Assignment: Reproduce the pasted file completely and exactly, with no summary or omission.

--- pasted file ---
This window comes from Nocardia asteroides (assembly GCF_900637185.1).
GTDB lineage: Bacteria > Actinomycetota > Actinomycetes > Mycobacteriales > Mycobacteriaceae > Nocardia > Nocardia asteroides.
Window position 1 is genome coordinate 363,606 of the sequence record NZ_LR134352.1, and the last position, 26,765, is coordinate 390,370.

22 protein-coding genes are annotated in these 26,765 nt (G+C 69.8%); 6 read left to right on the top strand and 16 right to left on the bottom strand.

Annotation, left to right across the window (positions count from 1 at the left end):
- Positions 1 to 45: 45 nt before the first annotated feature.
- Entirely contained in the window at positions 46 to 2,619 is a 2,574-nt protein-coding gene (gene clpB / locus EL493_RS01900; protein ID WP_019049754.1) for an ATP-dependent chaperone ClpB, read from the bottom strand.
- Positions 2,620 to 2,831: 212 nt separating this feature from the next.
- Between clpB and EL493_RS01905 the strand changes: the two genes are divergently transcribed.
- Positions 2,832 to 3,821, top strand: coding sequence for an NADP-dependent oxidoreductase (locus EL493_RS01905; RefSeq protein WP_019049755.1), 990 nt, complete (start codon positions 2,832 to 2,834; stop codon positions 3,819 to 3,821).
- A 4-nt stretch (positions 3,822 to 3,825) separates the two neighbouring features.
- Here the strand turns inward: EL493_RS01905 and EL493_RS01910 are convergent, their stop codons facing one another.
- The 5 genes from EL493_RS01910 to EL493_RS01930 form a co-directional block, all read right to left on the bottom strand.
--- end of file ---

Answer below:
This window comes from Nocardia asteroides (assembly GCF_900637185.1).
GTDB lineage: Bacteria > Actinomycetota > Actinomycetes > Mycobacteriales > Mycobacteriaceae > Nocardia > Nocardia asteroides.
Window position 1 is genome coordinate 363,606 of the sequence record NZ_LR134352.1, and the last position, 26,765, is coordinate 390,370.

22 protein-coding genes are annotated in these 26,765 nt (G+C 69.8%); 6 read left to right on the top strand and 16 right to left on the bottom strand.

Annotation, left to right across the window (positions count from 1 at the left end):
- Positions 1 to 45: 45 nt before the first annotated feature.
- Entirely contained in the window at positions 46 to 2,619 is a 2,574-nt protein-coding gene (gene clpB / locus EL493_RS01900; protein ID WP_019049754.1) for an ATP-dependent chaperone ClpB, read from the bottom strand.
- Positions 2,620 to 2,831: 212 nt separating this feature from the next.
- Between clpB and EL493_RS01905 the strand changes: the two genes are divergently transcribed.
- Positions 2,832 to 3,821, top strand: coding sequence for an NADP-dependent oxidoreductase (locus EL493_RS01905; RefSeq protein WP_019049755.1), 990 nt, complete (start codon positions 2,832 to 2,834; stop codon positions 3,819 to 3,821).
- A 4-nt stretch (positions 3,822 to 3,825) separates the two neighbouring features.
- Here the strand turns inward: EL493_RS01905 and EL493_RS01910 are convergent, their stop codons facing one another.
- The 5 genes from EL493_RS01910 to EL493_RS01930 form a co-directional block, all read right to left on the bottom strand.